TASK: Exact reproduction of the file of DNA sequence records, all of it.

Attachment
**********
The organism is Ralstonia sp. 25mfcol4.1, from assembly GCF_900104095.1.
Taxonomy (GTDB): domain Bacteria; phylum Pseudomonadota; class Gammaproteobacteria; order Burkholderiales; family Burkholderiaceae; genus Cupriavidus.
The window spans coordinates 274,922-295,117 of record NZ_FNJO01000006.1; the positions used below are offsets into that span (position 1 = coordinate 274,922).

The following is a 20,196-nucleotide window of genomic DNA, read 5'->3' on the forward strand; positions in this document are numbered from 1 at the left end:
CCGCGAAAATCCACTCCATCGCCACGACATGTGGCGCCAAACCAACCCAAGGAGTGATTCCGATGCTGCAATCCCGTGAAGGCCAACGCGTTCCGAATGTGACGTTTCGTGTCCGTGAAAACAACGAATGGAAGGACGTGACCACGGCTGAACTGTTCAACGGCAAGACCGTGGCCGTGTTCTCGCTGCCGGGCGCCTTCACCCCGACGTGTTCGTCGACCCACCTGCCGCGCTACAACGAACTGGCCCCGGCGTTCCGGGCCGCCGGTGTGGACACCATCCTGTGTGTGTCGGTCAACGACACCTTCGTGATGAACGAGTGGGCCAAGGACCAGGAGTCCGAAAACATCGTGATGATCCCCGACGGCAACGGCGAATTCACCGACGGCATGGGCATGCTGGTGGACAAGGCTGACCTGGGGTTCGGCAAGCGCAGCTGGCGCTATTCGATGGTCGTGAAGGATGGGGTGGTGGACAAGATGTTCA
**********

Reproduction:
The organism is Ralstonia sp. 25mfcol4.1, from assembly GCF_900104095.1.
Taxonomy (GTDB): domain Bacteria; phylum Pseudomonadota; class Gammaproteobacteria; order Burkholderiales; family Burkholderiaceae; genus Cupriavidus.
The window spans coordinates 274,922-295,117 of record NZ_FNJO01000006.1; the positions used below are offsets into that span (position 1 = coordinate 274,922).

The following is a 20,196-nucleotide window of genomic DNA, read 5'->3' on the forward strand; positions in this document are numbered from 1 at the left end:
CCGCGAAAATCCACTCCATCGCCACGACATGTGGCGCCAAACCAACCCAAGGAGTGATTCCGATGCTGCAATCCCGTGAAGGCCAACGCGTTCCGAATGTGACGTTTCGTGTCCGTGAAAACAACGAATGGAAGGACGTGACCACGGCTGAACTGTTCAACGGCAAGACCGTGGCCGTGTTCTCGCTGCCGGGCGCCTTCACCCCGACGTGTTCGTCGACCCACCTGCCGCGCTACAACGAACTGGCCCCGGCGTTCCGGGCCGCCGGTGTGGACACCATCCTGTGTGTGTCGGTCAACGACACCTTCGTGATGAACGAGTGGGCCAAGGACCAGGAGTCCGAAAACATCGTGATGATCCCCGACGGCAACGGCGAATTCACCGACGGCATGGGCATGCTGGTGGACAAGGCTGACCTGGGGTTCGGCAAGCGCAGCTGGCGCTATTCGATGGTCGTGAAGGATGGGGTGGTGGACAAGATGTTCA